RFLP analysis of phylogenetic relationships and genetic variation in the genus Lycopersicon

Theor Appl Genet. 1990 Oct;80(4):437-48. doi: 10.1007/BF00226743.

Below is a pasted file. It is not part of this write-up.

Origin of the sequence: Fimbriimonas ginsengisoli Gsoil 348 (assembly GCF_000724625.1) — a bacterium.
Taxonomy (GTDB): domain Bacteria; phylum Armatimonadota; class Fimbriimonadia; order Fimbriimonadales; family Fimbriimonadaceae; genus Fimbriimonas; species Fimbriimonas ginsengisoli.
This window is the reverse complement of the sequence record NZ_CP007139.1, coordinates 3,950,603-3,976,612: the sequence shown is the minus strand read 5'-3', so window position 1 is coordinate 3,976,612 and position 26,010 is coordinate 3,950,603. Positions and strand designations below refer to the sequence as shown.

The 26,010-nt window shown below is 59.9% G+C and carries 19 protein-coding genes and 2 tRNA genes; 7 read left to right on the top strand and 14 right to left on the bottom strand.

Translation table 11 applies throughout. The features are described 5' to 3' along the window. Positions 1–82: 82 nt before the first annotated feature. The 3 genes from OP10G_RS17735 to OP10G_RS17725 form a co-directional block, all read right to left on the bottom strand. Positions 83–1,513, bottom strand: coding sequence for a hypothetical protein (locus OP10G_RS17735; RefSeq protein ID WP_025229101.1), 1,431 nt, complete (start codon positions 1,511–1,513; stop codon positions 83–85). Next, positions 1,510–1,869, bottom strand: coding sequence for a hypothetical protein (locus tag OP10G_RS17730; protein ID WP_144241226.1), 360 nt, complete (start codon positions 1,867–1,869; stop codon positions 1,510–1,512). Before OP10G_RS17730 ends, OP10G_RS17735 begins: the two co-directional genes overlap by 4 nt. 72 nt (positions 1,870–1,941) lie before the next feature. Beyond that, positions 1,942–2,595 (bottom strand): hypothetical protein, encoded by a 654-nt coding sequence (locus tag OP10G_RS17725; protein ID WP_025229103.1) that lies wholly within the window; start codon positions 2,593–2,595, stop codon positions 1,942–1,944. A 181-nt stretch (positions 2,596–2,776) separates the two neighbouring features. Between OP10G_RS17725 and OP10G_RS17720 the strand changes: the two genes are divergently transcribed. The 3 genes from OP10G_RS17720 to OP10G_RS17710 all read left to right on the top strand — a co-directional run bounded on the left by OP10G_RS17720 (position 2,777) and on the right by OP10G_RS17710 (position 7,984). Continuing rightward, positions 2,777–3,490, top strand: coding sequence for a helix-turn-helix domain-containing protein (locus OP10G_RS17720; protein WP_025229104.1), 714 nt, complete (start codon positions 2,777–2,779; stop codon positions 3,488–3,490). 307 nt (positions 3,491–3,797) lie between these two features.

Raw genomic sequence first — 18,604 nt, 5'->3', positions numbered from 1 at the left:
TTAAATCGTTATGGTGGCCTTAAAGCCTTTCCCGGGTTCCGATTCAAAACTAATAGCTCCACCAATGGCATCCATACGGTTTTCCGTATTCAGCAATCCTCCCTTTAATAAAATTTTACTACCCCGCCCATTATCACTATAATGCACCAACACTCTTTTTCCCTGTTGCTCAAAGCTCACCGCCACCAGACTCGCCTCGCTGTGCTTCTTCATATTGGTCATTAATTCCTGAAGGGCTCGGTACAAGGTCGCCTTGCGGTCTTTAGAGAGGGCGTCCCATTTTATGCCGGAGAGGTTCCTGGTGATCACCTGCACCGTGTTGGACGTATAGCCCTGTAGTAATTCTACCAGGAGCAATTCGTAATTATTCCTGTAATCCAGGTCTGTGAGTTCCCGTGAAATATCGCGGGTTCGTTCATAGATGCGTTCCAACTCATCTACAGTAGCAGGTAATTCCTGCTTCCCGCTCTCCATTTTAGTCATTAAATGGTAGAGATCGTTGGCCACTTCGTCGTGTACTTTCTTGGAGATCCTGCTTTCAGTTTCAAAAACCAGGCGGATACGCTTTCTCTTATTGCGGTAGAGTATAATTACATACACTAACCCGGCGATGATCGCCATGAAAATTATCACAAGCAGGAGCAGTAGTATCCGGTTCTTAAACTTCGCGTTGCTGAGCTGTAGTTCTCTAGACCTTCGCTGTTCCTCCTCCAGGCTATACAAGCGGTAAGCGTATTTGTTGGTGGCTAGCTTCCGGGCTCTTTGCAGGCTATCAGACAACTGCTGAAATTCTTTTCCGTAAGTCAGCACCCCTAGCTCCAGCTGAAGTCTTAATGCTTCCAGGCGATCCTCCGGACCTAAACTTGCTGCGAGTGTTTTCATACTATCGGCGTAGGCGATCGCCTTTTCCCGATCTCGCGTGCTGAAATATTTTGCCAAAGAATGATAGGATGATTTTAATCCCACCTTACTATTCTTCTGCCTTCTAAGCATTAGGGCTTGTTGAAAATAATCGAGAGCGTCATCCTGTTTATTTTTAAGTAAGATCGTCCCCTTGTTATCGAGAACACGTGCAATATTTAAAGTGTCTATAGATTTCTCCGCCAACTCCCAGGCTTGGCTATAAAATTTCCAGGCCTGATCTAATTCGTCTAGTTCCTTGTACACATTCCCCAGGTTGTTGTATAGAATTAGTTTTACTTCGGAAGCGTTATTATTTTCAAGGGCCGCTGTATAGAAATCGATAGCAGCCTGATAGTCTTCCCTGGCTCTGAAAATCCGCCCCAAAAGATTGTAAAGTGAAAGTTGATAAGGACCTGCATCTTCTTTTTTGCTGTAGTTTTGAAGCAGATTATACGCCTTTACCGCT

Forty single-copy, nuclear probes of known chromosomal position were used to examine restriction fragment length polymorphism in the tomato genus Lycopersion. The probes were from three libraries: one cDNA, and two genomic libraries [Symbol: see text]ne genomic made with EcoRI and the other with PstI. Total DNA from 156 plants representing eight species was cut with five different restriction enzymes and scored in 198 probe-enzyme combinations. Genetic distances between accessions (populations) and species were calculated from the resultant restriction patterns and proportion of shared bands. Accessions belonging to the same species largely clustered together, confirming their current classification. However, one mountain accession, classified as L. peruvianum var. humifusum (LA2150), was sufficiently distinct from the other accessions of L. peruvianum that it may qualify as a separate species L. esculentum and L. pimpinellifolium were the least clearly differentiated, possibly reflecting introgressive hybridization, known to have been promoted by man in recent history. Dendrograms constructed from cDNA versus genomic clones were nearly identical in their general grouping of species. The dendrograms revealed two major dichotomies in the genus: one corresponding to mating behavior [self-compatible (SC) versus self-incompatible (SI) species] and the other corresponding to fruit color (red versus green-fruited species). The ratio of withinversus between-accession diversity was much lower for SC species, indicating that most of the diversity within these species exists between populations, rather than within populations. Overall, the amount of genetic variation in the SI species far exceeded that found in SC species. This result is exemplified by the fact that more genetic variation could be found within a single accession of one of the SI species (e.g., L. peruvianum) than among all accessions tested of any one of the SC species (e.g., L. esculentum or L. pimpinellifolium). Results from this study are discussed in relationship to germ plasm collection/utilization and with regard to the use of RFLPs in tomato breeding and genetics.